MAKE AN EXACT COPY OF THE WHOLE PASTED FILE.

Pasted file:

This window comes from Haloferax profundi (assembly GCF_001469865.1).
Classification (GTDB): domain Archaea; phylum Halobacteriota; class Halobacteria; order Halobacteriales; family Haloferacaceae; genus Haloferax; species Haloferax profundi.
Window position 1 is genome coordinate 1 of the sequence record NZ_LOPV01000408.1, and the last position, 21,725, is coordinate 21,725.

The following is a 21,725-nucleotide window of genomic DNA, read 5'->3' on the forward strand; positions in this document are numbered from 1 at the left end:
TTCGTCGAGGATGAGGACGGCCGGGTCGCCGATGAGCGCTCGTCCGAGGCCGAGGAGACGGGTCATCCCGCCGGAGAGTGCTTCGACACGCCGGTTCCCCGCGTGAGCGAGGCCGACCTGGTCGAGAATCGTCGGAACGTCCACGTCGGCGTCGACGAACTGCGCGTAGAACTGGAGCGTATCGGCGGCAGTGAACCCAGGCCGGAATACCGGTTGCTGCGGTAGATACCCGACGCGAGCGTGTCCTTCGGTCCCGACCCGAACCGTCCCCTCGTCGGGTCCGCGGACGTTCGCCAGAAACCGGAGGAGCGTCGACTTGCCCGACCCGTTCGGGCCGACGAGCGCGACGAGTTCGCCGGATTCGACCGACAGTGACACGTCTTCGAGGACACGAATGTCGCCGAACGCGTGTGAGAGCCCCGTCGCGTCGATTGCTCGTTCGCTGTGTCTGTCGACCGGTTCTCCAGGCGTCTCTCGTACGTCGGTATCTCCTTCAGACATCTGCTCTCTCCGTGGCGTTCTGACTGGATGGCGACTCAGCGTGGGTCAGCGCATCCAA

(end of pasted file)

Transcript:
This window comes from Haloferax profundi (assembly GCF_001469865.1).
Classification (GTDB): domain Archaea; phylum Halobacteriota; class Halobacteria; order Halobacteriales; family Haloferacaceae; genus Haloferax; species Haloferax profundi.
Window position 1 is genome coordinate 1 of the sequence record NZ_LOPV01000408.1, and the last position, 21,725, is coordinate 21,725.

The following is a 21,725-nucleotide window of genomic DNA, read 5'->3' on the forward strand; positions in this document are numbered from 1 at the left end:
TTCGTCGAGGATGAGGACGGCCGGGTCGCCGATGAGCGCTCGTCCGAGGCCGAGGAGACGGGTCATCCCGCCGGAGAGTGCTTCGACACGCCGGTTCCCCGCGTGAGCGAGGCCGACCTGGTCGAGAATCGTCGGAACGTCCACGTCGGCGTCGACGAACTGCGCGTAGAACTGGAGCGTATCGGCGGCAGTGAACCCAGGCCGGAATACCGGTTGCTGCGGTAGATACCCGACGCGAGCGTGTCCTTCGGTCCCGACCCGAACCGTCCCCTCGTCGGGTCCGCGGACGTTCGCCAGAAACCGGAGGAGCGTCGACTTGCCCGACCCGTTCGGGCCGACGAGCGCGACGAGTTCGCCGGATTCGACCGACAGTGACACGTCTTCGAGGACACGAATGTCGCCGAACGCGTGTGAGAGCCCCGTCGCGTCGATTGCTCGTTCGCTGTGTCTGTCGACCGGTTCTCCAGGCGTCTCTCGTACGTCGGTATCTCCTTCAGACATCTGCTCTCTCCGTGGCGTTCTGACTGGATGGCGACTCAGCGTGGGTCAGCGCATCCAA